Cybersecurity Training Often a Tangled Web
New study points to a growing opportunity for CLOs to protect sensitive corporate data.
Damaging cybersecurity attacks have become an increasingly regular occurrence in business. In 2013, Target Corp. notified 70 million customers that hackers had stolen their personal data from their computer systems. In 2016, Yahoo Inc. informed 500 million users their names, email addresses, dates of birth and telephone numbers were stolen by hackers. And just this week, a massive ransomware attack hit computer systems across Europe and the United States, the second such attack in two months.
Not coincidentally, a new study released this week found a growing need for training programs that close the security skills gap facing many companies. “The Evolution of Security Skills,” a report from the Computing Technology Industry Association, a nonprofit trade association, found only 21 percent of businesses completely satisfied with their current level of security.
It’s not for lack of effort. According to the report, 60 percent of companies use training to close their security skill gaps and 48 percent certify technologists to ensure their skills are up to date. But the reality is that training has failed to keep pace with ever-evolving security threats.
The State of Security Training
Seth Robinson, a CompTIA senior researcher, said many companies simply don’t do enough. Typical training takes place during onboarding or as an annual security refresher where employees are merely asked to validate they have read the policy.
“What we are seeing companies move toward as they become more intentional and aggressive about cybersecurity is training that is more interactive, possibly customized into job roles and training that can be measured,” he said. “This training is usually delivered online and it might be delivered similarly to other HR training like safety or sexual harassment training.”
At Mastercard Inc., the learning department developed a simulated email phishing attack paired with targeted training for employees who clicked on suspicious links. That training in part reduced the number of employees who opened phishing emails to 63 percent below the industry standard.
That proactive role in developing training to secure sensitive data and critical technology systems is increasingly needed. Jeffrey Morgan, president of e-Volve Information Technology Services, said IT security is not primarily about the technology but rather about policy, procedure and people – all areas where training can play an important role in preventing security breaches. Approximately 60 percent of problems result from human error, he said.
“Mostly training seems pretty weak,” he said. “Training tends to be better in well-run private sector organizations that are used to complying with standards.”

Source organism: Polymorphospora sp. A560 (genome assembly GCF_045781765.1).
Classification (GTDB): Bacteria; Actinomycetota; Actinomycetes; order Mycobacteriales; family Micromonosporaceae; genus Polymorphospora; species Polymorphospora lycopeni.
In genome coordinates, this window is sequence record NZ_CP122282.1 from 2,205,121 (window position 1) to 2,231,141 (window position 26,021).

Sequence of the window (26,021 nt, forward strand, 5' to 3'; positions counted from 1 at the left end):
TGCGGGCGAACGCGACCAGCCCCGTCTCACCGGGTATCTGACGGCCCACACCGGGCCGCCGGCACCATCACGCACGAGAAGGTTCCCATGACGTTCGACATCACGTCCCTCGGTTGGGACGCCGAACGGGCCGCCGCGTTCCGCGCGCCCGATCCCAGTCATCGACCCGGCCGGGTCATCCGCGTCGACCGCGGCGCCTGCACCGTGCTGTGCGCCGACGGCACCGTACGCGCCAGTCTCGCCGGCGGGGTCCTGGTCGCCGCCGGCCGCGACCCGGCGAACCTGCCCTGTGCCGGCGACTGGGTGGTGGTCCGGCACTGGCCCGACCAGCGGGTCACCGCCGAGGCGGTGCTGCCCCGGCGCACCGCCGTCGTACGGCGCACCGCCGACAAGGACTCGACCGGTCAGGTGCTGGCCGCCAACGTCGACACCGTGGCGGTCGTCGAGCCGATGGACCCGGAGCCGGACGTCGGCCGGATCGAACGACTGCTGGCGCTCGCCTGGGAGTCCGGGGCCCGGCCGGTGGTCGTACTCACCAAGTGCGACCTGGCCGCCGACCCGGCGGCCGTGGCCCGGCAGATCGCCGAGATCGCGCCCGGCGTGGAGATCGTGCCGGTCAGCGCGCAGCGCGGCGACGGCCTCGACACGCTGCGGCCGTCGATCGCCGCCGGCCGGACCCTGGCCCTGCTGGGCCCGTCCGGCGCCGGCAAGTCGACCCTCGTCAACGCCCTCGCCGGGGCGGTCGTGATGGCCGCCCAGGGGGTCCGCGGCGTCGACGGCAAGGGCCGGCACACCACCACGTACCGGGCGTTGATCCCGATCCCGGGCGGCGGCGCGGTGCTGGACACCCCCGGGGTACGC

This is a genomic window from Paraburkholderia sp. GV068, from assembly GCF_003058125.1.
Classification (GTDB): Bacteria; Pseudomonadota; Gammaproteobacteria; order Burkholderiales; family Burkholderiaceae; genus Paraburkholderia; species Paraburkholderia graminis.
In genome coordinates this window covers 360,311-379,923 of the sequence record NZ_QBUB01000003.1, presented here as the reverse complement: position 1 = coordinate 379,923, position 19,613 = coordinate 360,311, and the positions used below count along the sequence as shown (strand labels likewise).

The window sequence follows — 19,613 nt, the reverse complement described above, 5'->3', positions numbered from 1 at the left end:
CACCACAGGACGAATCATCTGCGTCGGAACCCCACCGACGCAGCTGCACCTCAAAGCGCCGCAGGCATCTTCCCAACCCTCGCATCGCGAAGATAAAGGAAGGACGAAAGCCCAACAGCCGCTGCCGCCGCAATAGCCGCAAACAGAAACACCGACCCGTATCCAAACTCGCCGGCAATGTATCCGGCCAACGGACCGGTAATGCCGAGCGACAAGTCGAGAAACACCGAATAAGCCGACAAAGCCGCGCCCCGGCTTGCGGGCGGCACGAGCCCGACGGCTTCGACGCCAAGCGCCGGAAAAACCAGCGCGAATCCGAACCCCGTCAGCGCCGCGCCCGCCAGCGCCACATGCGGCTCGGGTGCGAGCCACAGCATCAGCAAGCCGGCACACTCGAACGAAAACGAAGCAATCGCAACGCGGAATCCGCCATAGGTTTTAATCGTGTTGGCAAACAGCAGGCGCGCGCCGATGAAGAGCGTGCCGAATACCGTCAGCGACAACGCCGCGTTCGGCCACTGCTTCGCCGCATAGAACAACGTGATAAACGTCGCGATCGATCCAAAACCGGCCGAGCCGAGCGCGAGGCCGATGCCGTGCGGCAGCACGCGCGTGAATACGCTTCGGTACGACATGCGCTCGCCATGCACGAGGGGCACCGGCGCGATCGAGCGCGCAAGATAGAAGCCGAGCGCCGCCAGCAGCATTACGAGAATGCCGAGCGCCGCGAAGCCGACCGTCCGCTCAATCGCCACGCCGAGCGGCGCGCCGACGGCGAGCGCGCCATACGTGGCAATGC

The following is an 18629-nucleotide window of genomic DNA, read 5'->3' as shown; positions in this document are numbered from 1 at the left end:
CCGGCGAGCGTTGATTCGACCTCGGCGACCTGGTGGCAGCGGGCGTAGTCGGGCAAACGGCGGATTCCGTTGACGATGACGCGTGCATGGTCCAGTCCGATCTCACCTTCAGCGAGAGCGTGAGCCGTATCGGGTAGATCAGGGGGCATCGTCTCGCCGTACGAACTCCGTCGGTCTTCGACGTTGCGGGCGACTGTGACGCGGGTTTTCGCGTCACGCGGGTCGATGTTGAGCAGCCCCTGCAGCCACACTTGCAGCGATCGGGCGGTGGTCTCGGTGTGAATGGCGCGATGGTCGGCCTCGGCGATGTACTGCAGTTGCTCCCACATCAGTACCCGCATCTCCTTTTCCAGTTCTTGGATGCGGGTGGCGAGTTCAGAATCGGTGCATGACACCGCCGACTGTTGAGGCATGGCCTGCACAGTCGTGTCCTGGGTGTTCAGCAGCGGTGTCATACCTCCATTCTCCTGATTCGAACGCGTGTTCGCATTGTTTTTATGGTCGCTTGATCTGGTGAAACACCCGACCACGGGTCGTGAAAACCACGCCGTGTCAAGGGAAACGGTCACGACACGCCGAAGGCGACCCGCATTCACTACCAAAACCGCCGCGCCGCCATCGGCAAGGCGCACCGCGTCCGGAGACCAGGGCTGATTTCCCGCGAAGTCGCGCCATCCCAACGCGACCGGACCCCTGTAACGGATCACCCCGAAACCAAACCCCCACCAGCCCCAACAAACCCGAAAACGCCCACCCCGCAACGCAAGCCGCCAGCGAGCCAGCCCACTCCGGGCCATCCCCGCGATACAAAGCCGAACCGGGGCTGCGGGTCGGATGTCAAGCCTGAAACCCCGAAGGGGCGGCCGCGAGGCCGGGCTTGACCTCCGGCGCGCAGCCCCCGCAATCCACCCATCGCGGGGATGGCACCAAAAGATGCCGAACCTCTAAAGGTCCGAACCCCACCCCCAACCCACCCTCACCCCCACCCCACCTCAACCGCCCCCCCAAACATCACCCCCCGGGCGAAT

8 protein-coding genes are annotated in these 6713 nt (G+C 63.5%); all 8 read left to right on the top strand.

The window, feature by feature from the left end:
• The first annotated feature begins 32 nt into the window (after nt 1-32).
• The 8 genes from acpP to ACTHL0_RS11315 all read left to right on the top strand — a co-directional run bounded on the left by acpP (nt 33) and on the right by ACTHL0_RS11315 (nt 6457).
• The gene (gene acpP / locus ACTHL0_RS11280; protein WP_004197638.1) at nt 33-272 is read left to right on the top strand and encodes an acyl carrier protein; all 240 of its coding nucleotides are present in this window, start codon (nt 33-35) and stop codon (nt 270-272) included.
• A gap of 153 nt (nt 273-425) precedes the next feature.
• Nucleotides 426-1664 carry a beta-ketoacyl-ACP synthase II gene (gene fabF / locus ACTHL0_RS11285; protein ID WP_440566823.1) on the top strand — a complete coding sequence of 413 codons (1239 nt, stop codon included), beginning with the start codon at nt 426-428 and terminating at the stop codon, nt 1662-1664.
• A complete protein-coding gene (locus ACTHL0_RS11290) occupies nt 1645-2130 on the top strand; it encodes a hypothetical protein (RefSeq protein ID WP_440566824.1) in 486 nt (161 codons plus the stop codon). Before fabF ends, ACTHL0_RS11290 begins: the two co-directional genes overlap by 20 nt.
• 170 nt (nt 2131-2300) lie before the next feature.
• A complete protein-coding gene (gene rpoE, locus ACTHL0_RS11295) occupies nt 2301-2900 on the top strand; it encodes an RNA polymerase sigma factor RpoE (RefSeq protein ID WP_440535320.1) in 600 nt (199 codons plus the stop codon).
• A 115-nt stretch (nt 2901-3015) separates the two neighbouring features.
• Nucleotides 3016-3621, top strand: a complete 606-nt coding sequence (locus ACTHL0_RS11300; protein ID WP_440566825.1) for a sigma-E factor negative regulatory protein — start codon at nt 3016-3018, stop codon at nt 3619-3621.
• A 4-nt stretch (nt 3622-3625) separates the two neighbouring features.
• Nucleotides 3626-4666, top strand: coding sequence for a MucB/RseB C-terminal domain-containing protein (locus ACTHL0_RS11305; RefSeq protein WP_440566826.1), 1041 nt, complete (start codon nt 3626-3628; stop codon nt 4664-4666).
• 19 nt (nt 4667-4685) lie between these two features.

Weak spots tend to be in local government or start-ups where there’s lower quality or no training at all and people aren’t aligned to a security policy or process, he added.
The Role of CLO
One challenge highlighted in the report is that organizations tend to place emphasis on threats they understand best even if those types of threats may not be the most harmful. Robinson said a good first step is to lean on the IT team for basic understanding of each threat but not rely on them for everything.
“As much as companies are becoming more collaborative around their technology decision-making and procurement, companies are still looking to the IT or technical team to manage security,” Robinson said. “But the IT function may not be the best solution for providing training to the workforce and understanding how to make that training engaging and effective.”
Providing that solution often falls to the CLO who can also play a role in bringing together the needs of IT and business. IT needs to better understand what the business is trying to accomplish and the business side must understand the rigor and discipline IT provides to keep the business safe, Robinson said.
Learning departments can also identify new skills and expertise needed to secure the enterprise. Between 18 and 32 percent of companies surveyed reported they need significant improvement to existing security expertise.
“Sometimes new skills are needed to deal with specific technologies like intrusion detection, intrusion prevention and data loss prevention,” Robinson said. “Sometimes it’s simply the right mindset and finding those people that may be thinking about security in a different way and understand how security applies across a modern IT architecture that employs cloud computing and mobile devices.”
All this prevention doesn’t come cheap but Robinson urged companies to invest because the cost of not investing is even greater as this week’s ransomware attacks illustrate.
“Whether there’s the ability to bring in new people or whether companies are restricted to training, there’s probably going to be some additional investment there, if not in dollars at least in the time spent for employees to come up to speed on these new things,” he said. “Companies have to be willing to invest in training — but then also have the ability to measure if they are getting what they want out of it.”
As the increasing pace of threats shows, the need for ongoing cybersecurity training will remain strong. “Security is a continual learning thing — you have to be at it all the time,” Morgan said.
Ave Rio is associate editor for Chief Learning Officer magazine. She can be reached at editor@CLOmedia.com.